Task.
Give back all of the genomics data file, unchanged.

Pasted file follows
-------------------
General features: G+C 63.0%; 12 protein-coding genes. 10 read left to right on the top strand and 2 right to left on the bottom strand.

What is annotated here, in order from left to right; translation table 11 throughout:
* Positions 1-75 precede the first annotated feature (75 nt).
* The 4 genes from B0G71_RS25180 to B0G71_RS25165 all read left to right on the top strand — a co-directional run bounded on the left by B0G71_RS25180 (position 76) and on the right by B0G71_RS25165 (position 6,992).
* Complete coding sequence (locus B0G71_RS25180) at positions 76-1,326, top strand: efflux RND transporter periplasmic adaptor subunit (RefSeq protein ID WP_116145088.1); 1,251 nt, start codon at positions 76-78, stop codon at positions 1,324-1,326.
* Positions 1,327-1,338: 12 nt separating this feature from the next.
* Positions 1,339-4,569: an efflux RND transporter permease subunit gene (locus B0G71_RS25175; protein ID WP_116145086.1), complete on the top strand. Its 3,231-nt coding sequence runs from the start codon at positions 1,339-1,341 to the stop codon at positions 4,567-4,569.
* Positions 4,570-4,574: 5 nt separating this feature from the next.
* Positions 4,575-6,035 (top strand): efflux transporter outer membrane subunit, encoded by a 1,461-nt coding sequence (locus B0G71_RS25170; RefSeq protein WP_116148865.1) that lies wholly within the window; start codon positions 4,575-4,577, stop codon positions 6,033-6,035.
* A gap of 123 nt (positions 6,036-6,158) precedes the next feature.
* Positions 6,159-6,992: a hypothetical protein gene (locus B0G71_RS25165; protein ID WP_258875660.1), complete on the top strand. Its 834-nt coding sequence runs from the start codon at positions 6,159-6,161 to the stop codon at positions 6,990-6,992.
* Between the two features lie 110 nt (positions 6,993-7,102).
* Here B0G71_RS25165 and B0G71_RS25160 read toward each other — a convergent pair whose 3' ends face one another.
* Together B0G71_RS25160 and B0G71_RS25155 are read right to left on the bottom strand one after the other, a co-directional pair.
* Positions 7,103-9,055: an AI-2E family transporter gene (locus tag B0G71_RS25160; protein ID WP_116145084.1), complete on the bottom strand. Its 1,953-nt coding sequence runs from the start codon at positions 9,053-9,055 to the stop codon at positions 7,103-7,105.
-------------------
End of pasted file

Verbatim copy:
General features: G+C 63.0%; 12 protein-coding genes. 10 read left to right on the top strand and 2 right to left on the bottom strand.

What is annotated here, in order from left to right; translation table 11 throughout:
* Positions 1-75 precede the first annotated feature (75 nt).
* The 4 genes from B0G71_RS25180 to B0G71_RS25165 all read left to right on the top strand — a co-directional run bounded on the left by B0G71_RS25180 (position 76) and on the right by B0G71_RS25165 (position 6,992).
* Complete coding sequence (locus B0G71_RS25180) at positions 76-1,326, top strand: efflux RND transporter periplasmic adaptor subunit (RefSeq protein ID WP_116145088.1); 1,251 nt, start codon at positions 76-78, stop codon at positions 1,324-1,326.
* Positions 1,327-1,338: 12 nt separating this feature from the next.
* Positions 1,339-4,569: an efflux RND transporter permease subunit gene (locus B0G71_RS25175; protein ID WP_116145086.1), complete on the top strand. Its 3,231-nt coding sequence runs from the start codon at positions 1,339-1,341 to the stop codon at positions 4,567-4,569.
* Positions 4,570-4,574: 5 nt separating this feature from the next.
* Positions 4,575-6,035 (top strand): efflux transporter outer membrane subunit, encoded by a 1,461-nt coding sequence (locus B0G71_RS25170; RefSeq protein WP_116148865.1) that lies wholly within the window; start codon positions 4,575-4,577, stop codon positions 6,033-6,035.
* A gap of 123 nt (positions 6,036-6,158) precedes the next feature.
* Positions 6,159-6,992: a hypothetical protein gene (locus B0G71_RS25165; protein ID WP_258875660.1), complete on the top strand. Its 834-nt coding sequence runs from the start codon at positions 6,159-6,161 to the stop codon at positions 6,990-6,992.
* Between the two features lie 110 nt (positions 6,993-7,102).
* Here B0G71_RS25165 and B0G71_RS25160 read toward each other — a convergent pair whose 3' ends face one another.
* Together B0G71_RS25160 and B0G71_RS25155 are read right to left on the bottom strand one after the other, a co-directional pair.
* Positions 7,103-9,055: an AI-2E family transporter gene (locus tag B0G71_RS25160; protein ID WP_116145084.1), complete on the bottom strand. Its 1,953-nt coding sequence runs from the start codon at positions 9,053-9,055 to the stop codon at positions 7,103-7,105.